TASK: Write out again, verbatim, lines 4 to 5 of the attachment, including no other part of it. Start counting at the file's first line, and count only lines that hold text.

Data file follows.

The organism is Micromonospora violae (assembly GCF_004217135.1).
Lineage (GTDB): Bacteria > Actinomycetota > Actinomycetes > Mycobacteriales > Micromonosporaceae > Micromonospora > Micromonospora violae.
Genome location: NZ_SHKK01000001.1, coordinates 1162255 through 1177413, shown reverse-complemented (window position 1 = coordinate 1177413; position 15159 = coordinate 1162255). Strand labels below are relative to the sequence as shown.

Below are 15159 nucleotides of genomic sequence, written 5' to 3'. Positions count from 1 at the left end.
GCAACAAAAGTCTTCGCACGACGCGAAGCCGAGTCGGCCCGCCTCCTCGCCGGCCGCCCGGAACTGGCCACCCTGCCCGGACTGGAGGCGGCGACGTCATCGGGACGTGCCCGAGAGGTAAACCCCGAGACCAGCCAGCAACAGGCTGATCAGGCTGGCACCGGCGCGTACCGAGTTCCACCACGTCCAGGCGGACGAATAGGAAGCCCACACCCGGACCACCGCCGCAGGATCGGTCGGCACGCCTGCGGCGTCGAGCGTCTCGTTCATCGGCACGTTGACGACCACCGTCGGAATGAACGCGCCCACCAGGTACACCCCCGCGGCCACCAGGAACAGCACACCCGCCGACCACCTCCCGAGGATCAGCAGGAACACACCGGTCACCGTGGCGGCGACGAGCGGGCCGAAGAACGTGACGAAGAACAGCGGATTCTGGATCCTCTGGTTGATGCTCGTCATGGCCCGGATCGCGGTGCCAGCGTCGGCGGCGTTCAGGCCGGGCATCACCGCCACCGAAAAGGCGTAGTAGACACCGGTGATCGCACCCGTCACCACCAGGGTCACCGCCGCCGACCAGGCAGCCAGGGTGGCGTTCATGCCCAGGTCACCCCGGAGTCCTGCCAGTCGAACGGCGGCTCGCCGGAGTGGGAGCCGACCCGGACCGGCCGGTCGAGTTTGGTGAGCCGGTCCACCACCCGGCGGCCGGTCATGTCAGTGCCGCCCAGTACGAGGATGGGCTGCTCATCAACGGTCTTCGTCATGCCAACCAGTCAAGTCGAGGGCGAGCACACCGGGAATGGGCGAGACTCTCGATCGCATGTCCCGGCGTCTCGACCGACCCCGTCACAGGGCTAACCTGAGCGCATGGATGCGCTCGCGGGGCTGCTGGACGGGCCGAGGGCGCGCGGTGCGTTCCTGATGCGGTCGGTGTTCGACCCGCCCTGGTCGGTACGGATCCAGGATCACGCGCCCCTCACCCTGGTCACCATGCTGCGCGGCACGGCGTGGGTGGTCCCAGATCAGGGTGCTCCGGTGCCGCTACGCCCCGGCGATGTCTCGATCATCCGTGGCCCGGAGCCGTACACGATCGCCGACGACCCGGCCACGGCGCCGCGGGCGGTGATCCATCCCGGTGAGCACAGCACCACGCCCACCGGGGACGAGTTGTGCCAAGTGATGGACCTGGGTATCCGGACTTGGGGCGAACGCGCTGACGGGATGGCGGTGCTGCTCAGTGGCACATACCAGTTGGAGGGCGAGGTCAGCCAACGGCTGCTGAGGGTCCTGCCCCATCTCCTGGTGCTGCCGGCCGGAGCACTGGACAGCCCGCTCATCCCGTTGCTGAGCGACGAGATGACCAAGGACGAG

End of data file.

Below are 15159 nucleotides of genomic sequence, written 5' to 3'. Positions count from 1 at the left end.
GCAACAAAAGTCTTCGCACGACGCGAAGCCGAGTCGGCCCGCCTCCTCGCCGGCCGCCCGGAACTGGCCACCCTGCCCGGACTGGAGGCGGCGACGTCATCGGGACGTGCCCGAGAGGTAAACCCCGAGACCAGCCAGCAACAGGCTGATCAGGCTGGCACCGGCGCGTACCGAGTTCCACCACGTCCAGGCGGACGAATAGGAAGCCCACACCCGGACCACCGCCGCAGGATCGGTCGGCACGCCTGCGGCGTCGAGCGTCTCGTTCATCGGCACGTTGACGACCACCGTCGGAATGAACGCGCCCACCAGGTACACCCCCGCGGCCACCAGGAACAGCACACCCGCCGACCACCTCCCGAGGATCAGCAGGAACACACCGGTCACCGTGGCGGCGACGAGCGGGCCGAAGAACGTGACGAAGAACAGCGGATTCTGGATCCTCTGGTTGATGCTCGTCATGGCCCGGATCGCGGTGCCAGCGTCGGCGGCGTTCAGGCCGGGCATCACCGCCACCGAAAAGGCGTAGTAGACACCGGTGATCGCACCCGTCACCACCAGGGTCACCGCCGCCGACCAGGCAGCCAGGGTGGCGTTCATGCCCAGGTCACCCCGGAGTCCTGCCAGTCGAACGGCGGCTCGCCGGAGTGGGAGCCGACCCGGACCGGCCGGTCGAGTTTGGTGAGCCGGTCCACCACCCGGCGGCCGGTCATGTCAGTGCCGCCCAGTACGAGGATGGGCTGCTCATCAACGGTCTTCGTCATGCCAACCAGTCAAGTCGAGGGCGAGCACACCGGGAATGGGCGAGACTCTCGATCGCATGTCCCGGCGTCTCGACCGACCCCGTCACAGGGCTAACCTGAGCGCATGGATGCGCTCGCGGGGCTGCTGGACGGGCCGAGGGCGCGCGGTGCGTTCCTGATGCGGTCGGTGTTCGACCCGCCCTGGTCGGTACGGATCCAGGATCACGCGCCCCTCACCCTGGTCACCATGCTGCGCGGCACGGCGTGGGTGGTCCCAGATCAGGGTGCTCCGGTGCCGCTACGCCCCGGCGATGTCTCGATCATCCGTGGCCCGGAGCCGTACACGATCGCCGACGACCCGGCCACGGCGCCGCGGGCGGTGATCCATCCCGGTGAGCACAGCACCACGCCCACCGGGGACGAGTTGTGCCAAGTGATGGACCTGGGTATCCGGACTTGGGGCGAACGCGCTGACGGGATGGCGGTGCTGCTCAGTGGCACATACCAGTTGGAGGGCGAGGTCAGCCAACGGCTGCTGAGGGTCCTGCCCCATCTCCTGGTGCTGCCGGCCGGAGCACTGGACAGCCCGCTCATCCCGTTGCTGAGCGACGAGATGACCAAGGACGAG